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Meet Your Neighborhood Pizzeria | Q&A with Laura Ambrose of Woodstock’s Pizza & Backyard

Posted September 21, 2020

Since 2001, Jeff and Laura Ambrose have owned the San Luis Obispo Woodstock’s, along with the other California restaurants. Much has changed in the nearly 20 years of ownership and even more since Jeff originally started working for Chuck Woodstock back in 1980. Woodstock’s now has eight locations on the West Coast and the SLO location recently underwent a major renovation. We sat down with co-owner Laura Ambrose to learn more about what makes Woodstock’s the #1 independent pizzeria in the nation, donating hundreds of pizzas to recent fire victims and how they’ve adapted during this challenging time. We even tried to get her to tell us what’s in their secret sauce, but her lips were sealed.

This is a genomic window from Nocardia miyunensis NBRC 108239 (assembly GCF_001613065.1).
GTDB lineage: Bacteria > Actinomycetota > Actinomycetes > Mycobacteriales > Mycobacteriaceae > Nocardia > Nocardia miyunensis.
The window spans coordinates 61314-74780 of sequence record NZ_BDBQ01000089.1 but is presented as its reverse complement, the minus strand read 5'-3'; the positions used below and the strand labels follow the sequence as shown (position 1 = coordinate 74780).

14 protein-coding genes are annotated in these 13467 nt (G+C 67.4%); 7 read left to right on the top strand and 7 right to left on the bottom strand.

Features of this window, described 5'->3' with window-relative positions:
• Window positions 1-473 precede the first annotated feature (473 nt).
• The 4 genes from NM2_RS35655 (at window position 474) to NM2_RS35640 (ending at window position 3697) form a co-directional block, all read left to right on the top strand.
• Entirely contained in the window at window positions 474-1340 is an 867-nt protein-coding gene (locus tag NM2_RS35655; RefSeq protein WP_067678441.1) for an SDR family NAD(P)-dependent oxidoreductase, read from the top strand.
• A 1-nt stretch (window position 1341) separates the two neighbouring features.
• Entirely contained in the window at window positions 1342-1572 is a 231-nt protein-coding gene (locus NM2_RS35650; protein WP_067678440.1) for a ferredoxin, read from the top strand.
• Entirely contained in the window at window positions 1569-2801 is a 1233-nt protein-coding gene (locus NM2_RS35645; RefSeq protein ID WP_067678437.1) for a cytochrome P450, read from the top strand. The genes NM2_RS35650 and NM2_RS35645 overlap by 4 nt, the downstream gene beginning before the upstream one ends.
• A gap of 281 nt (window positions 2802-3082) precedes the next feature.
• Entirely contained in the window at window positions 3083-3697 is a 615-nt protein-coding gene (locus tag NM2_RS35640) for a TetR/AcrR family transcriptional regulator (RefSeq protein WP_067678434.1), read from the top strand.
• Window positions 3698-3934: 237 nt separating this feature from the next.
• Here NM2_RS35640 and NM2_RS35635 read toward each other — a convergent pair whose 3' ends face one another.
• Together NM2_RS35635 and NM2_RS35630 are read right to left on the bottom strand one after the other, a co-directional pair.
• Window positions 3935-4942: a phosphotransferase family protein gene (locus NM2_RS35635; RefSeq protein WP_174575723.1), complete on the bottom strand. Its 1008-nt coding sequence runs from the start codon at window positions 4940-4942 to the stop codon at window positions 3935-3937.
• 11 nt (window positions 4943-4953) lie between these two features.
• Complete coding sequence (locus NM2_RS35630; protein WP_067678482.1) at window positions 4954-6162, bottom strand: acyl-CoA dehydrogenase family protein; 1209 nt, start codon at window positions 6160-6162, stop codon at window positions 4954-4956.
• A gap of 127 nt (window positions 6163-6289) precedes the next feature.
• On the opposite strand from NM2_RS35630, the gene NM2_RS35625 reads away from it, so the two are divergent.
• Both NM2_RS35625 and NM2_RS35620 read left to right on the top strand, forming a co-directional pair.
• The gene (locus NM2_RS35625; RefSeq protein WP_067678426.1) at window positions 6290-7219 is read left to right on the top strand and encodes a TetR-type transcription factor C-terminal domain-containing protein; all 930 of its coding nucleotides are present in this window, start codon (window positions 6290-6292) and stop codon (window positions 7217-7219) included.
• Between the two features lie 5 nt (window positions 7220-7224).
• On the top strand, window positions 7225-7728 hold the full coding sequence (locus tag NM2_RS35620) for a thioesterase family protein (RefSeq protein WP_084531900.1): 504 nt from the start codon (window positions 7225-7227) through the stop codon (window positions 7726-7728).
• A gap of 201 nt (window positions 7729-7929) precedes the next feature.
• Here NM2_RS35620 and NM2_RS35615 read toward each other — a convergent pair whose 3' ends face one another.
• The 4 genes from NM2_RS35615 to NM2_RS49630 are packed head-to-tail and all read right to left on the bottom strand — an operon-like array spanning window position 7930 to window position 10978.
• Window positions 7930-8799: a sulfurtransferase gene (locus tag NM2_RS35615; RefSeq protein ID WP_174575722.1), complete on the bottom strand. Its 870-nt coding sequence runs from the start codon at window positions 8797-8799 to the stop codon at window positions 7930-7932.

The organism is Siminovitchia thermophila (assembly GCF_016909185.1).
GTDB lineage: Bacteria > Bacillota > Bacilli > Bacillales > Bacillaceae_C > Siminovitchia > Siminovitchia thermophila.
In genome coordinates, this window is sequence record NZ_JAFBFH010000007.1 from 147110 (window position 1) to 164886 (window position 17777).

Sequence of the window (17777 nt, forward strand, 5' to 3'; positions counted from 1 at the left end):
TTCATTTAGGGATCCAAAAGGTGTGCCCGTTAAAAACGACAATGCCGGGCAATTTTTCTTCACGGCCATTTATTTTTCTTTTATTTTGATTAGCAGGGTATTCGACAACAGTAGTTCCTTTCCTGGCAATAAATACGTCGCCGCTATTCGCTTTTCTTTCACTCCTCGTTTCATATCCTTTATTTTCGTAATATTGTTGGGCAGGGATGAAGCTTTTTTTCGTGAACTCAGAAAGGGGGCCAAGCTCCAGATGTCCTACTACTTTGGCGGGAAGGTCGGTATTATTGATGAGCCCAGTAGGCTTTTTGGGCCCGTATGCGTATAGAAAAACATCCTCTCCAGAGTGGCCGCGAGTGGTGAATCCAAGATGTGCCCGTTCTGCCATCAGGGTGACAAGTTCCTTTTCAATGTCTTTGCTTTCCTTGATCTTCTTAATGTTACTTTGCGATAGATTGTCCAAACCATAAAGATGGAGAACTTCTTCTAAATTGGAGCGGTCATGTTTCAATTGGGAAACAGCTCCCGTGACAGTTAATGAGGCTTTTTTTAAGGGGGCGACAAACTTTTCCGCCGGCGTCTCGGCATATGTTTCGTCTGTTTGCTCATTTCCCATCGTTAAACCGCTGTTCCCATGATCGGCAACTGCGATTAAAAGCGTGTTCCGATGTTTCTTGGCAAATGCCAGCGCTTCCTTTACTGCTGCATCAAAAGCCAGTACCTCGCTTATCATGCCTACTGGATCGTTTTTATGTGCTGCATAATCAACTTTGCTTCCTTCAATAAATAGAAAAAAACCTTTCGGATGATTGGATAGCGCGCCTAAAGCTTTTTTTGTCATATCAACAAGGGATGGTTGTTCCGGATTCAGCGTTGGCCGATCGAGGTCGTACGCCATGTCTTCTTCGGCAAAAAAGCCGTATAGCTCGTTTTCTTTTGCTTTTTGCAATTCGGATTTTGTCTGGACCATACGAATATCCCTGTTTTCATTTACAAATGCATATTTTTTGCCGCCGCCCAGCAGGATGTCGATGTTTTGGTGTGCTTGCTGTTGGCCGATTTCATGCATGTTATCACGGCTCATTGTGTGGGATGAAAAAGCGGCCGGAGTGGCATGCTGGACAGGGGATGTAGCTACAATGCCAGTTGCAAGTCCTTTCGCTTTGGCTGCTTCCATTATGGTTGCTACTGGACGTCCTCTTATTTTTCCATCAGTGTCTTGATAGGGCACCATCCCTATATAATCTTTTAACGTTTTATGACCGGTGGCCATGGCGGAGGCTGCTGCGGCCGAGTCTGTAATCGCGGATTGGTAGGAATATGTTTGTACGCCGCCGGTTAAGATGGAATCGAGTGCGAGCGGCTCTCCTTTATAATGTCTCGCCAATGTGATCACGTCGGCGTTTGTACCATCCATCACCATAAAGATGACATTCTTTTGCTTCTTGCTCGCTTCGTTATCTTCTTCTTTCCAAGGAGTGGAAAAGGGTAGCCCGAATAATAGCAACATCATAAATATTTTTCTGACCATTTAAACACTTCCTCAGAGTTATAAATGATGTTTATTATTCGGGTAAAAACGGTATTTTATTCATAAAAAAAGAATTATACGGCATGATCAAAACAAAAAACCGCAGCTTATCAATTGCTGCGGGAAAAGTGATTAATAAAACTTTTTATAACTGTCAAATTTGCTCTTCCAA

The San Luis Obispo location was the second Woodstock’s restaurant to be built back in 1980. How has the shop changed since then?

So many ways! We remodeled the restaurant twice before we ultimately decided in 2017 to expand into space next door, which doubled the amount of restaurant space for us. The original decor was gray and mauve — very “in” for the 80’s, and pretty “out” by the 90’s. We’ve gone from a few taps of very standard beer to two bars with 24 taps and additional bottled and canned beverage options. We now have a state-of-the-art kitchen that can produce custom pizzas, sides and salads quickly and efficiently. And we have a two-sided fireplace with theatre seating!


Woodstock’s has built its brand around college towns — what is the thinking behind this?